Spondylocostal dysostosis (SCD) is a genetic disease that leads to malformations of the spine and ribs. The research team derived iPS cells from healthy donors as well as spondylocostal dysostosis patients, which carry a specific mutation in a segmentation clock gene. Furthermore, in some of the iPS cells made from the healthy donors, they created mutations in genes related to the segmentation clock using CRISPR-Cas9 gene editing technology, while in some iPSCs made from the patient cells, the mutated genes were corrected. None of the iPS cells showed any aberrations when differentiated to presomitic mesoderm cells in a dish, but when looking at distinct features of the segmentation clock , they found abnormalities in the oscillation and synchronization of mutant cells, although the type and degree of the abnormality depended on the mutated gene.

Alev is excited about the wider implications of this study and is "hopeful that similar synthetic developmental approaches may address other complex embryonic developmental processes and diseases in the future."

However, as a developmental biologist, he sees the recapitulation of the segmentation clock as a critical step towards the ultimate goal of his new lab.

"The aim is to recreate complex organs and tissues from stem cells and by doing so increase our still limited understanding of human development and disease," he says.

Paper Details
  • Journal: Nature
  • Title: Recapitulating the Human Segmentation Clock with Pluripotent Stem Cells
  • Authors: Mitsuhiro Matsuda1,3,13, Yoshihiro Yamanaka2,4,13, Maya Uemura2,5, Mitsujiro Osawa6, Megumu K. Saito6, Ayako Nagahashi5, Megumi Nishio5, Long Guo7, Shiro Ikegawa7, Satoko Sakurai8, Shunsuke Kihara9, Thomas L Maurissen8, Michiko Nakamura8, Tomoko Matsumoto8, Hiroyuki Yoshitomi2,5, Makoto Ikeya8, Noriaki Kawakami10, Takuya Yamamoto4,8,11,12, Knut Woltjen8, Miki Ebisuya1,3,14, Junya Toguchida2,5 and Cantas Alev2,4,14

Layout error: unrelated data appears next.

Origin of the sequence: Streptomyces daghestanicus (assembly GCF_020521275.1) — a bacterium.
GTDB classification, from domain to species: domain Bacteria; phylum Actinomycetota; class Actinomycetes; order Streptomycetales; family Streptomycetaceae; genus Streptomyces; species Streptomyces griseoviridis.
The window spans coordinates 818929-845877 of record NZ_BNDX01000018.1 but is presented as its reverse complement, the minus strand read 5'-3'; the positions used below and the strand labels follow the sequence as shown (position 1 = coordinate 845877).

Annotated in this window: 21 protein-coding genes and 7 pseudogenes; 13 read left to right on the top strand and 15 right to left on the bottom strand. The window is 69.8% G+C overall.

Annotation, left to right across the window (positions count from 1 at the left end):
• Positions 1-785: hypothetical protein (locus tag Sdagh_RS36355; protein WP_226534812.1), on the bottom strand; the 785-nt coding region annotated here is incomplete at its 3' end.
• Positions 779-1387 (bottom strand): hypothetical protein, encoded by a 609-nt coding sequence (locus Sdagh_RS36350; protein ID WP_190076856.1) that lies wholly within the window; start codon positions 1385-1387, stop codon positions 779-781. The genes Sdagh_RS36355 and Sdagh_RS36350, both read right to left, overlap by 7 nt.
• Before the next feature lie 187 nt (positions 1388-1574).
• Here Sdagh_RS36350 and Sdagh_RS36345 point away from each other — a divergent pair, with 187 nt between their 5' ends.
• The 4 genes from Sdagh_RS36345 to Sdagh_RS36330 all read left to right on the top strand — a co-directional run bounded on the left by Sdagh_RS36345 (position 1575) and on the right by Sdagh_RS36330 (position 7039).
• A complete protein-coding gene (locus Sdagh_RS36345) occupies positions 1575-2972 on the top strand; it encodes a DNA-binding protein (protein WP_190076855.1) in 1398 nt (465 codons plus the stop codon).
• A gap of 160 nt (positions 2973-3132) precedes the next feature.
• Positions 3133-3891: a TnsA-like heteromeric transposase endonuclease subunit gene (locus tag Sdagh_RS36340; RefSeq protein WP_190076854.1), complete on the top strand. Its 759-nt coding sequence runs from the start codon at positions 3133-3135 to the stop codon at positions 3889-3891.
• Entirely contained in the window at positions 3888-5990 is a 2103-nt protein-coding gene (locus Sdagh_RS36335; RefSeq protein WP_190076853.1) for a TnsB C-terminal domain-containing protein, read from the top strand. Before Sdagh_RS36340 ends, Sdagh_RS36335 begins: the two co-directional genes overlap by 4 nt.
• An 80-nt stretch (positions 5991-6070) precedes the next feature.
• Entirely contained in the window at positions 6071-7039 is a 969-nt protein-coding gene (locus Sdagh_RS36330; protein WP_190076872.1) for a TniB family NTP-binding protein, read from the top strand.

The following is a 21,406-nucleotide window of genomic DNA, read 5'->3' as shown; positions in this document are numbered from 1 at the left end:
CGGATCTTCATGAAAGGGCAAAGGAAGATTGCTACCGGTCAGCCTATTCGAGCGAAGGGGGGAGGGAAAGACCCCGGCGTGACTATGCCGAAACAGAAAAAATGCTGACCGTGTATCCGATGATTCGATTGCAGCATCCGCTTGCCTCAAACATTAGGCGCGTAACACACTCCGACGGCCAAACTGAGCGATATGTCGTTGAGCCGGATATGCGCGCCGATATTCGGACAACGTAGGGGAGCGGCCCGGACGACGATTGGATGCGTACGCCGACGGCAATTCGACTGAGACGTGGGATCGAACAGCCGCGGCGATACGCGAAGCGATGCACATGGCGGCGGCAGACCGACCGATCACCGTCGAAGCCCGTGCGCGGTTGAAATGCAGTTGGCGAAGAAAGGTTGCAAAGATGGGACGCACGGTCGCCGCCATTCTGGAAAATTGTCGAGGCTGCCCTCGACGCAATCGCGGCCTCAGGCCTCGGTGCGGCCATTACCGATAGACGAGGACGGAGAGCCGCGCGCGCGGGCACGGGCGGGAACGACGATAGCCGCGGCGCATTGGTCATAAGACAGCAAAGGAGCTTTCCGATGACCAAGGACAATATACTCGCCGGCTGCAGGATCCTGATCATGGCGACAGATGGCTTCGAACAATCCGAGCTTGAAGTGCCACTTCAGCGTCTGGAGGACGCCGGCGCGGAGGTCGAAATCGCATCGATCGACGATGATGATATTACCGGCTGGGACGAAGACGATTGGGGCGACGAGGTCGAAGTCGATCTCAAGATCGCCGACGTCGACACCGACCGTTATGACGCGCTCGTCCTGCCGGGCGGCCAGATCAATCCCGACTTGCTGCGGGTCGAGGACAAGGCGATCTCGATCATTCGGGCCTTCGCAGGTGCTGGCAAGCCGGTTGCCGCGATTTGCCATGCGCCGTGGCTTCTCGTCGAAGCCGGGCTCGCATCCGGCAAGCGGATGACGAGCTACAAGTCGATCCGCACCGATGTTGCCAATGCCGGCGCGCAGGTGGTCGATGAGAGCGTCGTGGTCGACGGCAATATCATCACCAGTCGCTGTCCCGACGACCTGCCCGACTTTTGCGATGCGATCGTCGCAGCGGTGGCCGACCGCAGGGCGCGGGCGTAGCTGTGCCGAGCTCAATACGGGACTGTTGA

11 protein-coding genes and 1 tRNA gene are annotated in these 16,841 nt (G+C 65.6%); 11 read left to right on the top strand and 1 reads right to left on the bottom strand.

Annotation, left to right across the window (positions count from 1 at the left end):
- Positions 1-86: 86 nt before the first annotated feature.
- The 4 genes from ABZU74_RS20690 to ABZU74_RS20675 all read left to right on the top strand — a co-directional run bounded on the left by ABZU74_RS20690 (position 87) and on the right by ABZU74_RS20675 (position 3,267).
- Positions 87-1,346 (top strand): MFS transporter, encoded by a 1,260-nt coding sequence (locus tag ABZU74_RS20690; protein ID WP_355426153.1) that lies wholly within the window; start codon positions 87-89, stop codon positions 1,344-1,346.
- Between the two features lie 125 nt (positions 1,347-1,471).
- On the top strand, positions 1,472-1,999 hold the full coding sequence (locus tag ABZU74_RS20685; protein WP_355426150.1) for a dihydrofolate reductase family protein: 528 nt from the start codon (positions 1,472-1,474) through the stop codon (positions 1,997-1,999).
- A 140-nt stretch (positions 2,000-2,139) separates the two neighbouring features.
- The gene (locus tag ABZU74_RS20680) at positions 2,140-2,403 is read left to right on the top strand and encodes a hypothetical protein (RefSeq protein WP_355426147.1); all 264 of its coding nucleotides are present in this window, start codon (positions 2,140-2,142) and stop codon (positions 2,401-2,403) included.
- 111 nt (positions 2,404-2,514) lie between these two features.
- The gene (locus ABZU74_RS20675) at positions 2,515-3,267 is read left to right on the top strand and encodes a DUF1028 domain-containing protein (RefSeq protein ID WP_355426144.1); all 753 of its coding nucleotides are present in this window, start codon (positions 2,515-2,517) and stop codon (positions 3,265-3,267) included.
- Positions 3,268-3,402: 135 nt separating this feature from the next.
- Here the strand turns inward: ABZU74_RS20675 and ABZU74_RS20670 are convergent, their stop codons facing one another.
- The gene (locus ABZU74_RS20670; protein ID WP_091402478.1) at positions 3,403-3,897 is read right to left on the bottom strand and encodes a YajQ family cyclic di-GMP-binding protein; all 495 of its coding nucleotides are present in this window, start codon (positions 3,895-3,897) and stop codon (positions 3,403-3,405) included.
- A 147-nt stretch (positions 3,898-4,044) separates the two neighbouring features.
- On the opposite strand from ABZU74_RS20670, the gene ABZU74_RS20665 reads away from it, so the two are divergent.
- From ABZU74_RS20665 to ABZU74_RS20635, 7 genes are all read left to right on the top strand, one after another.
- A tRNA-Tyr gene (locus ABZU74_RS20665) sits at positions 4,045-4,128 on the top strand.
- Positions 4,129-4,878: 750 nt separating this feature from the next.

• Author Affiliations:
    1. Laboratory for Reconstitutive Developmental Biology, RIKEN Center for Biosystems Dynamics Research, Kobe, Japan
    2. Department of Cell Growth and Differentiation, Center for iPS Cell Research and Application, Kyoto University, Kyoto, Japan
    3. European Molecular Biology Laboratory Barcelona, Barcelona, Spain
    4. Institute for the Advanced Study of Human Biology, Kyoto, Japan
    5. Department of Regeneration Science and Engineering, Institute for Frontier Life and Medical Sciences, Kyoto University, Kyoto, Japan
    6. Department of Clinical Applications, Center for iPS Cell Research and Application, Kyoto University, Kyoto, Japan
    7. Laboratory for Bone and Joint Diseeaes, RIKEN Center for Integrative Medical Sciences, Tokyo, Japan
    8. Department of Life Science Frontiers, Center for iPS Cell Research and Application, Kyoto University, Kyoto, Japan
    9. Department of Fundamental Cell Technology, Center for iPS Cell Research and Application, Kyoto University, Kyoto, Japan
    10. Department of Orthopedics and Spine Surgery, Meijo Hospital, Nagoya, Japan
    11. AMED-CREST, Tokyo, Japan
    12. Medical-risk avoidance based on iPS cells team, RIKEN Center for Advanced Intelligence Project, Kyoto, Japan
    13. Co-first author
    14. Co-Corresponding author